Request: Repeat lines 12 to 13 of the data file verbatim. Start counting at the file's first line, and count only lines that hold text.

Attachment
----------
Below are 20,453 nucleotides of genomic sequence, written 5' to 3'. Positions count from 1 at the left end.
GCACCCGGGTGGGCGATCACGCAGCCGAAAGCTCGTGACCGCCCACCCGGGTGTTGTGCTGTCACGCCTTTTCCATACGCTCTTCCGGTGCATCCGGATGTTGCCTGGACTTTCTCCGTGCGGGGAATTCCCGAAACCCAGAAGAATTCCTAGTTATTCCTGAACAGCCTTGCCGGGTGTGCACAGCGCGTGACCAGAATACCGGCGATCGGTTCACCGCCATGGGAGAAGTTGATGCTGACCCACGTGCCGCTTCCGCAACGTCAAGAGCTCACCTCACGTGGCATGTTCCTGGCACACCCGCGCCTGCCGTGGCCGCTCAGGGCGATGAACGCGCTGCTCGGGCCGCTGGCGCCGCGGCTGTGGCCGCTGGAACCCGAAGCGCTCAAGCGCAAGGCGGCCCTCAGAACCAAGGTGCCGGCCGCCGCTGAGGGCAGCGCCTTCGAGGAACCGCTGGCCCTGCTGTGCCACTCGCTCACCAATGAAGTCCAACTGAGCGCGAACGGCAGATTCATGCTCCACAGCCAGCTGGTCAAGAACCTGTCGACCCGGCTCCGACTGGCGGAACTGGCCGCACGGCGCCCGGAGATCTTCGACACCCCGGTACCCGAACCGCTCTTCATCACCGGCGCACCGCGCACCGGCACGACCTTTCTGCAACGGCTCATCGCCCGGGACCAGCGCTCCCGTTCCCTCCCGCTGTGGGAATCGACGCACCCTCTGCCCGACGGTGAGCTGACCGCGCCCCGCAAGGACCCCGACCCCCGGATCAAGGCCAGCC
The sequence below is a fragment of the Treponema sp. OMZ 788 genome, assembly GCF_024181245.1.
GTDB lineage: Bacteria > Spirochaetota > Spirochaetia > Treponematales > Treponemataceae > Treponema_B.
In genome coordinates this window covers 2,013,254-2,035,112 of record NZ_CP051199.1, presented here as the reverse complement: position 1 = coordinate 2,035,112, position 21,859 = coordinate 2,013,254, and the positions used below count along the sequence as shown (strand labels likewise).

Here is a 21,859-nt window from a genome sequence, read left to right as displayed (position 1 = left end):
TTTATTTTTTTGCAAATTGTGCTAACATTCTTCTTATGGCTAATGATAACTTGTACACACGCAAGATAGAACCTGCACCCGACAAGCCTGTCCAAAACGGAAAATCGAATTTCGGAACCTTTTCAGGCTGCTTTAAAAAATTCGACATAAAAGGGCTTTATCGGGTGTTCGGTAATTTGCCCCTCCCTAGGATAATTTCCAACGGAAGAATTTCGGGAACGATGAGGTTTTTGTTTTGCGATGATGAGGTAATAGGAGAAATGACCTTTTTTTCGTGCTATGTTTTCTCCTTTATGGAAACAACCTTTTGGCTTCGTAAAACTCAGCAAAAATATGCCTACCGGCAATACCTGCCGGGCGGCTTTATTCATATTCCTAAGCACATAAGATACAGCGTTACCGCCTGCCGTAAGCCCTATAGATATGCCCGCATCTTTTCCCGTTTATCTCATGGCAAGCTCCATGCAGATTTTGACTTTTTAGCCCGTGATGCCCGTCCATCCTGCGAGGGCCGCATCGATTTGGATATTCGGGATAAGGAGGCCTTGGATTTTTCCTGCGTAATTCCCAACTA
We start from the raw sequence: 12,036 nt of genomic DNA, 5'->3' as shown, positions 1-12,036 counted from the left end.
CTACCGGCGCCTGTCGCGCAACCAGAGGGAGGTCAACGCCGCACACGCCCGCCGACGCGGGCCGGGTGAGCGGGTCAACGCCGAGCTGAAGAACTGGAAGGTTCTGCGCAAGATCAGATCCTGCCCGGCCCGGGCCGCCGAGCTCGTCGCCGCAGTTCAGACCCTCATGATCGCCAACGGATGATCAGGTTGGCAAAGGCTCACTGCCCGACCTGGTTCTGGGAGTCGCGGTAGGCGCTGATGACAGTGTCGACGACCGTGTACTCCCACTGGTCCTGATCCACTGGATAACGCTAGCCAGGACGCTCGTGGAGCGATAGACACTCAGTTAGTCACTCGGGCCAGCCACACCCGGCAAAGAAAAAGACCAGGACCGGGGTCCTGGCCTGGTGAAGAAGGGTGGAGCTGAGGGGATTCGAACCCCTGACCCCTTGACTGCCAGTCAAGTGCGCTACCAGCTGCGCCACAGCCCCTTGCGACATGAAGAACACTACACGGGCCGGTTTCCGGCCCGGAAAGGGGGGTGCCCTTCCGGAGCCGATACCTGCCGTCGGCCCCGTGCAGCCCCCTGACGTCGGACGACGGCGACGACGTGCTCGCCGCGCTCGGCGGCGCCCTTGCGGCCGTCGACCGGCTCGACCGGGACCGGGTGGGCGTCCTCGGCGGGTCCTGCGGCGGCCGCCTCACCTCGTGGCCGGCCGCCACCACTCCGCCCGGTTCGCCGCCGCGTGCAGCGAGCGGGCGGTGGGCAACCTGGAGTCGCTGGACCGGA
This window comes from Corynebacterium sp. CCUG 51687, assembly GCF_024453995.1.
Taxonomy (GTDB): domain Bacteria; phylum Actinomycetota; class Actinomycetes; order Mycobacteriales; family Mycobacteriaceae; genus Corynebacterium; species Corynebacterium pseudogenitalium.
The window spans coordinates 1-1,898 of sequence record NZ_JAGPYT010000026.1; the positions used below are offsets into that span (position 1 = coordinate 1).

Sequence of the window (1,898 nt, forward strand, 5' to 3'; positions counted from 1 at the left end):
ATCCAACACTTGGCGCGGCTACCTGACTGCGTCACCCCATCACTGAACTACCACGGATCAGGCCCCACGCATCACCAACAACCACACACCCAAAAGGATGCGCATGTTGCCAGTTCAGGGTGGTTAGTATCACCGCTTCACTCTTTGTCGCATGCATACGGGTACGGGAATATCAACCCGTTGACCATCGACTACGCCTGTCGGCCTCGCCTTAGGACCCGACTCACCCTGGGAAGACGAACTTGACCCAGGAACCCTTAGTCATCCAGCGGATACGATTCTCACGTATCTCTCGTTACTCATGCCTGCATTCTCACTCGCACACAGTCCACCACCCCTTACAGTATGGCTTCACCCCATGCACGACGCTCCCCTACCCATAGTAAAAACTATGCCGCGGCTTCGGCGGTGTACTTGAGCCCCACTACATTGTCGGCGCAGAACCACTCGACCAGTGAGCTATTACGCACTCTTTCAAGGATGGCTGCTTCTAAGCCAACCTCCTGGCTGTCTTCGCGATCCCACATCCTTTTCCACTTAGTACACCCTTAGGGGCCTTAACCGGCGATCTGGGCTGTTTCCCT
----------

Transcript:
The window spans coordinates 1-1,898 of sequence record NZ_JAGPYT010000026.1; the positions used below are offsets into that span (position 1 = coordinate 1).

Sequence of the window (1,898 nt, forward strand, 5' to 3'; positions counted from 1 at the left end):